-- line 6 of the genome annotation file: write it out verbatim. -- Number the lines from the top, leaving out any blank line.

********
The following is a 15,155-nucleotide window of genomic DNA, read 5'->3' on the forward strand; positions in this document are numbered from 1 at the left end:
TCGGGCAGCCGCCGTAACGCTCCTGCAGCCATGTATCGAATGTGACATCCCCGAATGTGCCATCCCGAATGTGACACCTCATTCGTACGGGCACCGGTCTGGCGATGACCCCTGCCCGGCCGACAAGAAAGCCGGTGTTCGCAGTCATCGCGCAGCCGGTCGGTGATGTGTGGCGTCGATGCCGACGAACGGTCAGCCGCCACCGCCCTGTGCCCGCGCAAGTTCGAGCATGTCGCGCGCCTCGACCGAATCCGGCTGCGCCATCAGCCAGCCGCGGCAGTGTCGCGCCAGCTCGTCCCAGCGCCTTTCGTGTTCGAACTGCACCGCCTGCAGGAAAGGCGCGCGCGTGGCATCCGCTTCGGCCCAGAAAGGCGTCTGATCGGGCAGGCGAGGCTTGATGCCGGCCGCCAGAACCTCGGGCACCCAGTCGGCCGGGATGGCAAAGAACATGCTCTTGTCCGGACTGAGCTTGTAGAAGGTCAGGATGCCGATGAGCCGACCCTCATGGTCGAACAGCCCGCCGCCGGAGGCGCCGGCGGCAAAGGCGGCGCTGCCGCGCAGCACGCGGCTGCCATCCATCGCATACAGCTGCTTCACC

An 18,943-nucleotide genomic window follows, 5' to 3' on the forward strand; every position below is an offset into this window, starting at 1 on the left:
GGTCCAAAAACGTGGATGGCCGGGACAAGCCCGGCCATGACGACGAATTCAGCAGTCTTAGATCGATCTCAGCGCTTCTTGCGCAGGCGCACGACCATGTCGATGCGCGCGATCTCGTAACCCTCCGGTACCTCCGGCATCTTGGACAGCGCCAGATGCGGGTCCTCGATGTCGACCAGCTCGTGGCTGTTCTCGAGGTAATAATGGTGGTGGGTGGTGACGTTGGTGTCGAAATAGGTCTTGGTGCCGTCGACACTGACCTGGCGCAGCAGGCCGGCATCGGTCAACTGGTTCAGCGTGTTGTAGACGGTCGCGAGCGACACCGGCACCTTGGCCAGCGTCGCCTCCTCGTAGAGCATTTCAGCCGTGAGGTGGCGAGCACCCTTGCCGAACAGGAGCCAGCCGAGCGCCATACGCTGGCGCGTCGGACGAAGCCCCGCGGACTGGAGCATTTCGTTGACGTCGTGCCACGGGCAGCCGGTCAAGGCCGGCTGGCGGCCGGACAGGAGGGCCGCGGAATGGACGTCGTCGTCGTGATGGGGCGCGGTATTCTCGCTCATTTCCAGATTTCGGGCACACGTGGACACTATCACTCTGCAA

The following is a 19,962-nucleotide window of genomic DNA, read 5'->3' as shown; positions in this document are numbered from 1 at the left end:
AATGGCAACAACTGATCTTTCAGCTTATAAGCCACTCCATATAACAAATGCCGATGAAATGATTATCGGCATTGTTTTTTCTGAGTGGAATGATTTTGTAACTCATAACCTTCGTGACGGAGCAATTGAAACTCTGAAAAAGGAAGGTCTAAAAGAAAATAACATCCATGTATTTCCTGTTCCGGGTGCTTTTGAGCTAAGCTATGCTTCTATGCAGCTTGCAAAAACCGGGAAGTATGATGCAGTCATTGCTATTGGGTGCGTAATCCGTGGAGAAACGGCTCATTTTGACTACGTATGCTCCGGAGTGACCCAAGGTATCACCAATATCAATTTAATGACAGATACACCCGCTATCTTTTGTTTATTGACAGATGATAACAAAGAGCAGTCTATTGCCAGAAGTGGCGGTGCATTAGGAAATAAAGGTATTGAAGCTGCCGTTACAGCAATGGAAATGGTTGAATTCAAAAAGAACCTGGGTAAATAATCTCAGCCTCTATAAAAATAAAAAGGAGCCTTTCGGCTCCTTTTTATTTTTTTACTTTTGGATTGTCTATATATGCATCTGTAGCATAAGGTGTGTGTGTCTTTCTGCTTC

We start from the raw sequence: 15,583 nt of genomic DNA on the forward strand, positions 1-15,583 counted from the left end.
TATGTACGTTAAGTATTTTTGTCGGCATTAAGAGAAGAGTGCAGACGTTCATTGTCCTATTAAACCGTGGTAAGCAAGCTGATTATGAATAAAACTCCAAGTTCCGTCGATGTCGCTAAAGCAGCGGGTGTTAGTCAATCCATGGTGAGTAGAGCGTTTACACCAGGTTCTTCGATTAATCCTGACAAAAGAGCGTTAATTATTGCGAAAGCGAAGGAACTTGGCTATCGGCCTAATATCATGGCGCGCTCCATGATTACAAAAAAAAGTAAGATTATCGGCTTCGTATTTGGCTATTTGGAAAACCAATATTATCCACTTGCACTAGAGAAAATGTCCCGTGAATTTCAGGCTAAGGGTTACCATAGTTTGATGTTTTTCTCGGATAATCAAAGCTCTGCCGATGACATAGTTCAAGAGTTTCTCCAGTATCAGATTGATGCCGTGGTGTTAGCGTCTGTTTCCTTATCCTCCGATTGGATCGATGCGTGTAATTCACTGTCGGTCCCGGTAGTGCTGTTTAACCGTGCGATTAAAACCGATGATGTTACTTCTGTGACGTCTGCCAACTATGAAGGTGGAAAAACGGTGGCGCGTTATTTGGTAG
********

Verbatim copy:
AATGGCAACAACTGATCTTTCAGCTTATAAGCCACTCCATATAACAAATGCCGATGAAATGATTATCGGCATTGTTTTTTCTGAGTGGAATGATTTTGTAACTCATAACCTTCGTGACGGAGCAATTGAAACTCTGAAAAAGGAAGGTCTAAAAGAAAATAACATCCATGTATTTCCTGTTCCGGGTGCTTTTGAGCTAAGCTATGCTTCTATGCAGCTTGCAAAAACCGGGAAGTATGATGCAGTCATTGCTATTGGGTGCGTAATCCGTGGAGAAACGGCTCATTTTGACTACGTATGCTCCGGAGTGACCCAAGGTATCACCAATATCAATTTAATGACAGATACACCCGCTATCTTTTGTTTATTGACAGATGATAACAAAGAGCAGTCTATTGCCAGAAGTGGCGGTGCATTAGGAAATAAAGGTATTGAAGCTGCCGTTACAGCAATGGAAATGGTTGAATTCAAAAAGAACCTGGGTAAATAATCTCAGCCTCTATAAAAATAAAAAGGAGCCTTTCGGCTCCTTTTTATTTTTTTACTTTTGGATTGTCTATATATGCATCTGTAGCATAAGGTGTGTGTGTCTTTCTGCTTC